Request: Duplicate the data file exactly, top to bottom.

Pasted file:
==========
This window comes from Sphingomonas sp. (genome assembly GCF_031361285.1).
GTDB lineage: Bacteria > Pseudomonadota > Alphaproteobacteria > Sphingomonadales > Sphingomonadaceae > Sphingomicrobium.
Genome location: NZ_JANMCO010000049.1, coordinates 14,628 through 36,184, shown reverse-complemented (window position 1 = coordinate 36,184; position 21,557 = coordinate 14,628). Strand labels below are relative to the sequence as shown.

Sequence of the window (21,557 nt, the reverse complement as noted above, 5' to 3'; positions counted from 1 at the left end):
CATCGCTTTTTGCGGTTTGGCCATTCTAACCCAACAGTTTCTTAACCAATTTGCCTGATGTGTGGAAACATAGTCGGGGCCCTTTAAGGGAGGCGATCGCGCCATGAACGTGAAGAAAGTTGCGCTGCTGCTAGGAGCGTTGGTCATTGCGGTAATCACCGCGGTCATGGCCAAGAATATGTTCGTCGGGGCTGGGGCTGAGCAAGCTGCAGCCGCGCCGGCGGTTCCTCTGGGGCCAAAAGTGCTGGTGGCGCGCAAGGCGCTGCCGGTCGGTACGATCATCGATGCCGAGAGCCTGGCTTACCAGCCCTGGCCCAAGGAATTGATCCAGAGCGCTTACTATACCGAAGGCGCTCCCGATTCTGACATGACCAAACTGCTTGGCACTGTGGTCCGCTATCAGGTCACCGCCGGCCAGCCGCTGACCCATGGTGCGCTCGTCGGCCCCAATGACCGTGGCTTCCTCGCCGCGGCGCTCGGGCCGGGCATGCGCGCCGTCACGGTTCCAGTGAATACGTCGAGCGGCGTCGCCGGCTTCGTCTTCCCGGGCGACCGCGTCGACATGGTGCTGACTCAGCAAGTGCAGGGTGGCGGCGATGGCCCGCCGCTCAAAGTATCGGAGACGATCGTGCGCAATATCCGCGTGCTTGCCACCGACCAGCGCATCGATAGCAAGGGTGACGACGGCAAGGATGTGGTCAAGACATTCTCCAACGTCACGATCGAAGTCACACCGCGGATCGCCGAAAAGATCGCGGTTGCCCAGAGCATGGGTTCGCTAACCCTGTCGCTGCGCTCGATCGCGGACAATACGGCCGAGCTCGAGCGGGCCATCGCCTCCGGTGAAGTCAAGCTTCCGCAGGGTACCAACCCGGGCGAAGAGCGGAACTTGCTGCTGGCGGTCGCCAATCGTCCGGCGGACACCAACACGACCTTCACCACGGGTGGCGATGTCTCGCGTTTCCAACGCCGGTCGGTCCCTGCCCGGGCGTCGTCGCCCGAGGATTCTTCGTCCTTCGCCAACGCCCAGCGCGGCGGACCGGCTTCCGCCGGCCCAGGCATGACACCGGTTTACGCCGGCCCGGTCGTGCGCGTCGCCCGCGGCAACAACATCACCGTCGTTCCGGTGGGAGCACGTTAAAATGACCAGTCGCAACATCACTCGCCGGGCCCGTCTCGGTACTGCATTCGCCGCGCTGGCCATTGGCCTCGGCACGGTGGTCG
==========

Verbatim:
This window comes from Sphingomonas sp. (genome assembly GCF_031361285.1).
GTDB lineage: Bacteria > Pseudomonadota > Alphaproteobacteria > Sphingomonadales > Sphingomonadaceae > Sphingomicrobium.
Genome location: NZ_JANMCO010000049.1, coordinates 14,628 through 36,184, shown reverse-complemented (window position 1 = coordinate 36,184; position 21,557 = coordinate 14,628). Strand labels below are relative to the sequence as shown.

Sequence of the window (21,557 nt, the reverse complement as noted above, 5' to 3'; positions counted from 1 at the left end):
CATCGCTTTTTGCGGTTTGGCCATTCTAACCCAACAGTTTCTTAACCAATTTGCCTGATGTGTGGAAACATAGTCGGGGCCCTTTAAGGGAGGCGATCGCGCCATGAACGTGAAGAAAGTTGCGCTGCTGCTAGGAGCGTTGGTCATTGCGGTAATCACCGCGGTCATGGCCAAGAATATGTTCGTCGGGGCTGGGGCTGAGCAAGCTGCAGCCGCGCCGGCGGTTCCTCTGGGGCCAAAAGTGCTGGTGGCGCGCAAGGCGCTGCCGGTCGGTACGATCATCGATGCCGAGAGCCTGGCTTACCAGCCCTGGCCCAAGGAATTGATCCAGAGCGCTTACTATACCGAAGGCGCTCCCGATTCTGACATGACCAAACTGCTTGGCACTGTGGTCCGCTATCAGGTCACCGCCGGCCAGCCGCTGACCCATGGTGCGCTCGTCGGCCCCAATGACCGTGGCTTCCTCGCCGCGGCGCTCGGGCCGGGCATGCGCGCCGTCACGGTTCCAGTGAATACGTCGAGCGGCGTCGCCGGCTTCGTCTTCCCGGGCGACCGCGTCGACATGGTGCTGACTCAGCAAGTGCAGGGTGGCGGCGATGGCCCGCCGCTCAAAGTATCGGAGACGATCGTGCGCAATATCCGCGTGCTTGCCACCGACCAGCGCATCGATAGCAAGGGTGACGACGGCAAGGATGTGGTCAAGACATTCTCCAACGTCACGATCGAAGTCACACCGCGGATCGCCGAAAAGATCGCGGTTGCCCAGAGCATGGGTTCGCTAACCCTGTCGCTGCGCTCGATCGCGGACAATACGGCCGAGCTCGAGCGGGCCATCGCCTCCGGTGAAGTCAAGCTTCCGCAGGGTACCAACCCGGGCGAAGAGCGGAACTTGCTGCTGGCGGTCGCCAATCGTCCGGCGGACACCAACACGACCTTCACCACGGGTGGCGATGTCTCGCGTTTCCAACGCCGGTCGGTCCCTGCCCGGGCGTCGTCGCCCGAGGATTCTTCGTCCTTCGCCAACGCCCAGCGCGGCGGACCGGCTTCCGCCGGCCCAGGCATGACACCGGTTTACGCCGGCCCGGTCGTGCGCGTCGCCCGCGGCAACAACATCACCGTCGTTCCGGTGGGAGCACGTTAAAATGACCAGTCGCAACATCACTCGCCGGGCCCGTCTCGGTACTGCATTCGCCGCGCTGGCCATTGGCCTCGGCACGGTGGTCG